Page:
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Ride Faster by Being Better, Not Fitter

Ride Faster by Being Better, Not Fitter

This guest blog post comes to us from Boulder, CO based coach, Eric Kenney of EK Endurance Coaching. Instagram: @ekendurance


When it comes to riding fast in a triathlon there are many ways one can increase speed and efficiency. The first thing that most people think of is tech - more aerodynamic gear and bicycles, even clothing. In the past, some of these technological advantages were seen as very small gains and in a lot of cases they are, however, when you start coupling them together, they can add up significantly. Ceramic bearings, wheels, bottom brackets, oversized pulleys, chains with less friction, aerodynamic shoes and socks. While technology continues to evolve and we learn more about all of these things, another way that athletes can gain speed and decrease effort on the bike leg is by improving their skills.

Skills ranging from cornering ability, descending skills, managing feed zones and other riders better. Handling windy conditions, better overall pacing and power control, and being more relaxed and comfortable on the bike can go farther than people think. Refining these skills can make one’s bike leg faster, but at the very least it helps people coming off of the bike feeling better having used less energy. They are more relaxed, have fewer tight muscles and transition to the run leg of the race with greater ease and confidence.

What skills are more important and how should we improve them?
My answer would be whatever you are really weak or bad at, as well as looking at the demands and characteristics of your racecourse. But for now, I’ll talk briefly about a few of the key skill areas.


Good pacing will not only have you coming off the bike with better legs but it can also make you faster. “Ride the course flat” is a phrase you may have heard. When in doubt, yes ride it steady.  Having spikes in power and effort and recoveries is harder on the body. Depending on the distance, you may want to stay out of certain zones or effort levels. In a 70.3 for example, most amateurs will want to stay below threshold (even 90% of threshold) as a key ceiling. Not only do we fatigue the muscles much faster we use a lot of calories! As we get to that lactate threshold, we not only use more calories per minute but it shifts to 100% glycogen! in a race that is 4 to 5 hours or maybe longer for many of us, sparing that muscle glycogen is very important!  Two things I tell my athletes on hilly courses is, ”The hill isn’t over until you find yourself going fast enough on the downhill to soft pedal or coast,” and with that, “you should pace yourself so you never NEED a rest, but if you find a spot to back off some and get one, take it!!”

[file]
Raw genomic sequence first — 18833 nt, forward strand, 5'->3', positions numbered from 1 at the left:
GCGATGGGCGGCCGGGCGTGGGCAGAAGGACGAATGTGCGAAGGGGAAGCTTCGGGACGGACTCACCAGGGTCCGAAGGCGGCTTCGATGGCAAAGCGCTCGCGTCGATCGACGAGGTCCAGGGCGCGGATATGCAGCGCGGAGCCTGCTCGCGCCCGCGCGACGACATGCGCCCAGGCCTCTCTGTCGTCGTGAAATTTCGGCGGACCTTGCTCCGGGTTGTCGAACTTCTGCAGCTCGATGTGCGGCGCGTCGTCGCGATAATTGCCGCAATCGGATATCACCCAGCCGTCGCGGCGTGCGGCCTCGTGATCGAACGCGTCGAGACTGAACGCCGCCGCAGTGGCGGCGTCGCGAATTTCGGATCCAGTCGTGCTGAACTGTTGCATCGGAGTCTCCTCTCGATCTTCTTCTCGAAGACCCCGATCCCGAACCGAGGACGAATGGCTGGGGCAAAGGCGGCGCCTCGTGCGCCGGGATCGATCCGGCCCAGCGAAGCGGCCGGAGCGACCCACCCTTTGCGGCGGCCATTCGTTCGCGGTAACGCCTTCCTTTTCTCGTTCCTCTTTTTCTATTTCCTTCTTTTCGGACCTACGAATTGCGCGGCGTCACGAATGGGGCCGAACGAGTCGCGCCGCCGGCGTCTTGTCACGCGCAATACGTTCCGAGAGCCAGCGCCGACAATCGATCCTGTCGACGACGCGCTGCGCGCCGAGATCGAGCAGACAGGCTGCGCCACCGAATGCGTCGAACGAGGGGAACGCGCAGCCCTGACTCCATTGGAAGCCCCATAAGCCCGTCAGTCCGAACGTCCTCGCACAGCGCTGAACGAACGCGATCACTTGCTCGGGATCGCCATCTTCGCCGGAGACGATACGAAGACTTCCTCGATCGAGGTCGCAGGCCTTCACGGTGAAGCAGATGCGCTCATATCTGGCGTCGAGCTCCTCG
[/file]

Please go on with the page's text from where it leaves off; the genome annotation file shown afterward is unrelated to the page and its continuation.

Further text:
The bike is as much about going fast as it is about setting up the run. These are a couple of rules that will help you to hit the run feeling better than ever.  To train this, get off your indoor trainer. Get outside, get out of your comfort zone!  Be safe, no need to jump into the local roadie fast group ride yet. Ride rolling courses, learn to control your power, cadence and effort on terrain that isn’t ideal. Anticipate hills, gusty winds, shift a lot. Keep re-finding your rhythm until it becomes second nature.

Bike Handling


When you look at most traditional, non-draft triathlon courses bike handling skills don’t seem to be an area to gain much time, and you may be right. Especially in longer races. The speeds are slower, turns fewer per mile, etc. But bike handling skills go farther than cornering faster.  Moving through feed zones quicker and safer, staying in your aero position longer on descent and in gusty cross wind conditions. At Ironman 70.3 St. George – a very dynamic bike course with hills, turns and wind - an athlete of mine regularly produced times ten and even fifteen minutes faster on the same power outputs as other athletes of similar weight and size as her. It sounds impossible and the first time I thought a power meter somewhere was off - not calibrated, maybe. But it has happened time and time again.  How?

As you look at this athlete you begin to notice all of these areas of skill and preparedness. Her bike fit is great - flat back, head down.  The technology is there also - aero equipment, bike, etc. But then the skills come into play as well.  She is relaxed on her bike staying aero on every mile of descents where others sit up, she moves through feed zones quicker with less hesitation, corners are smoother, she slows down less in the 200-400 meters before the turn and does not have the need to accelerate after, saving time and energy!  When looking at the the data file the watts are almost perfectly steady. If you remove speed and profile form the data graph you would never know it was a file from St George 70.3. Athletes that ride too hard in early stages fade then get pushed into far too high of an exertion level on the final steep climb.

How Do You Get to This Level?

Diversity in training, for starters.  Get out of your comfort zone. Ride with others, ride on the flats, hills, ride your race bike in these conditions, do different types of intervals. Do them on different roads and terrain.  And yes, time, this all takes time - years of consistent training and practice. But that doesn’t mean you can’t begin right now. So take the bike off the trainer, find a safe road and start mixing up your training and practice race execution!

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